Grief has taken on a new shape, a new face.  Time has passed and life has moved on without my son present.  His daughters continue to grow, his brother found love, his sisters have started families, his Dad has retired Fred’s favorite pickup.  For me, I take tiny steps.  I am cautious with my heart and with my family.  I work, play, laugh, cry….and am ready when there are signs of distress in my children.  As I have said before, I panic at the thought of someone being mean to one of my children and sending them down the hole my son was in.
Today I am going to call myself the protector.  The tattered wings of survival have been overlaid with new outlines of purpose.  I stand ready to help those I can, while it helps me as well.  I wait at the starting line for the signal.  I use my experience to educate.  I want those that contemplate taking their life to see how much widespread pain it causes.  I want those that are left behind to continue to live and not feel alone.
Today we are going to my youngest daughters house to help for the second day in row on the backyard.  We are taking our smoker, some meats, wood chips, weed eater, grass seed, my granddaughters (my lost son’s daughters), and a van full of love and support.  Our gardening and landscaping skills are limited and our tools are old and somewhat broken….but we are going try to make a difference.
It is hard to show people how much you love them, and almost impossible to find words to tell them.  For our family, the close 6 that became the ever closer 5, we will do everything in our power to continue and support unconditionally.   My son knew our love was unconditional.  We all fuck up in life and it never helps anyone to be disowned from a family for an individual or personal decision.  So we didn’t and don’t do that to our children.  I can recall a conversation between Chris and I, before our kids even started preschool, “These are 4 little people who will grow into 4 individuals with 4 different outlooks on life and different takes on the morals and values we have presented.  We are home base to each one, a safe place, a light in the dark.  We have to be supportive and open to whatever and whoever they become.”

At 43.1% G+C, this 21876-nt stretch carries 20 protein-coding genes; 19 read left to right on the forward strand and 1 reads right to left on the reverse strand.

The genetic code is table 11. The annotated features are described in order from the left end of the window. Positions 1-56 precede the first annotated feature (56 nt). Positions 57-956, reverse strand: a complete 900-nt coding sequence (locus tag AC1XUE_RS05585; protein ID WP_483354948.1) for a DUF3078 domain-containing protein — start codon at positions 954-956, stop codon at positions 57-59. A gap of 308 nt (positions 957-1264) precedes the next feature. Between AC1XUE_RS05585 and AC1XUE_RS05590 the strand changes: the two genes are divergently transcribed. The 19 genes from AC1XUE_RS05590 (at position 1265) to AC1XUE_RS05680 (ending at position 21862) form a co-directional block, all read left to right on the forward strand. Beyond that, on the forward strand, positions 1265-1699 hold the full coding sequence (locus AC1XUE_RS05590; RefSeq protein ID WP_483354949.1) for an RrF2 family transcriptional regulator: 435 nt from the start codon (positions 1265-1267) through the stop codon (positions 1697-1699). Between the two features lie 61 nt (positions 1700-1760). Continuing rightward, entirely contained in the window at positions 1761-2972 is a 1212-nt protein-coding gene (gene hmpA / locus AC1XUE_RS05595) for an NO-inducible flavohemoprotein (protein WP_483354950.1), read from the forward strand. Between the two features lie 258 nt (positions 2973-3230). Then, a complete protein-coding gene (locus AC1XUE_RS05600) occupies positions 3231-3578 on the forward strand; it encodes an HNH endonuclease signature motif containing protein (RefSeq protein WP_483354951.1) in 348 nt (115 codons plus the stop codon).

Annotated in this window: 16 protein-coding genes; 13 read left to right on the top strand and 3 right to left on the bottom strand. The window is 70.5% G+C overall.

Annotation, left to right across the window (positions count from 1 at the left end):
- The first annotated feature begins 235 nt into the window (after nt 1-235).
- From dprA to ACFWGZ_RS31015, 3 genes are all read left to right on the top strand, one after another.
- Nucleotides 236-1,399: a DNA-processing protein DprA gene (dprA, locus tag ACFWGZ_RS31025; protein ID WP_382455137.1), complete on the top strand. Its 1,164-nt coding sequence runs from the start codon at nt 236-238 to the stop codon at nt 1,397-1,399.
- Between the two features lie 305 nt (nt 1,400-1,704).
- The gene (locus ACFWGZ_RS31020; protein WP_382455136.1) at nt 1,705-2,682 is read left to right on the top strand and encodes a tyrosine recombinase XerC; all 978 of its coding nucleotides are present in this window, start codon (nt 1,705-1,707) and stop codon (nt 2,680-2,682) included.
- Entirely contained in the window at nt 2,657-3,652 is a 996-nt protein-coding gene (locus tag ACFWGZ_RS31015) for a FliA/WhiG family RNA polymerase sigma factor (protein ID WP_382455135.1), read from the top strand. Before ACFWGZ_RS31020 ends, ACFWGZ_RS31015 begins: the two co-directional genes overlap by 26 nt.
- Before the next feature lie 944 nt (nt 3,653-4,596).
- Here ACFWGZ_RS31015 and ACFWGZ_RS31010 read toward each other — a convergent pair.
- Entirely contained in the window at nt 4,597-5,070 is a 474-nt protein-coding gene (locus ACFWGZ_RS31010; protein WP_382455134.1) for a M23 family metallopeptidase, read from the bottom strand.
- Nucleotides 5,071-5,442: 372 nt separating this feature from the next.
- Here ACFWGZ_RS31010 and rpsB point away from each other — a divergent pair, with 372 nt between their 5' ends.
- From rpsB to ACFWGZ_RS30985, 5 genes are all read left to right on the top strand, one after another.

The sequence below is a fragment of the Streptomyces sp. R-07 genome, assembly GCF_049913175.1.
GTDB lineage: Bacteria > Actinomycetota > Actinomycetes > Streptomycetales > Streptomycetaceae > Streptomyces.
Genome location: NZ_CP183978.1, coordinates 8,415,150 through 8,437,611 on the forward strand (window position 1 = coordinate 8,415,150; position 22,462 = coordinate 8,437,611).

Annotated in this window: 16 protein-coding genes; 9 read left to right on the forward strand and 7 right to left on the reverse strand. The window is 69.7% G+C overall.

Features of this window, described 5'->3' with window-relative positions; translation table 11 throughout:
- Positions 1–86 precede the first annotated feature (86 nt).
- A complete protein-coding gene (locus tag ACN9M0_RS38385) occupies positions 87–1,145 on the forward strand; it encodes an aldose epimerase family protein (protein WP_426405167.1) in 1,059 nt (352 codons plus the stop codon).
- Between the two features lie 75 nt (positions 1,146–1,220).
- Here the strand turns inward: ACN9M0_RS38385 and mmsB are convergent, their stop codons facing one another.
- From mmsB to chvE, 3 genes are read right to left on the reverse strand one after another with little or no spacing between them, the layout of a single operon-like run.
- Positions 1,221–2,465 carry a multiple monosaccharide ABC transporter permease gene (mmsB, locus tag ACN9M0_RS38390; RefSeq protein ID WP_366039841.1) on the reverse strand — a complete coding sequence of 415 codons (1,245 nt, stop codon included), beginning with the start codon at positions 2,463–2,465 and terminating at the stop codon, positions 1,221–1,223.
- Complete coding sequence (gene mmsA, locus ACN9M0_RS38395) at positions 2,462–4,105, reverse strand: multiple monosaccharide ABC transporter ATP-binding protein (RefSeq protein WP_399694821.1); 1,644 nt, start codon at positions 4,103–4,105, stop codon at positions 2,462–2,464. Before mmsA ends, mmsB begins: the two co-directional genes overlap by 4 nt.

We parented our children by that motto allowing each one to make individual decisions and have personal likes, dislikes, opinions, etc… away from what we thought.  We embraced the difference when it was not destructive, and if it was destructive we tried different parenting methods for everyone to overcome and make it back to home base.
Fred could not find home base.  He knew in his heart it was there.  But something in this world kept him from the tree in the yard, the light in the window, the voice on the phone.
I can only urge parents to be home base for their kids.  Maybe you think I am not a good example to follow, maybe you think I am a bad parent and that is why my son took his life.  But whatever you believe, and whatever you do….be a positive and supportive person to your child.  Be someone they can call on and someone they can talk to.
Fred’s tree lives in our yard.  It is a piece of him I will have forever.  He was drawn to that tree just as I am drawn to that tree today.  Sometimes I sit below it and envision my son playing hide and seek.  Blonde hair in the night that you could see, running through the grass and hiding from us.  I wish I could find him today.  I whisper, “Ready or not, here I come.”  I search…I wait for him to tag the tree, all in, home free.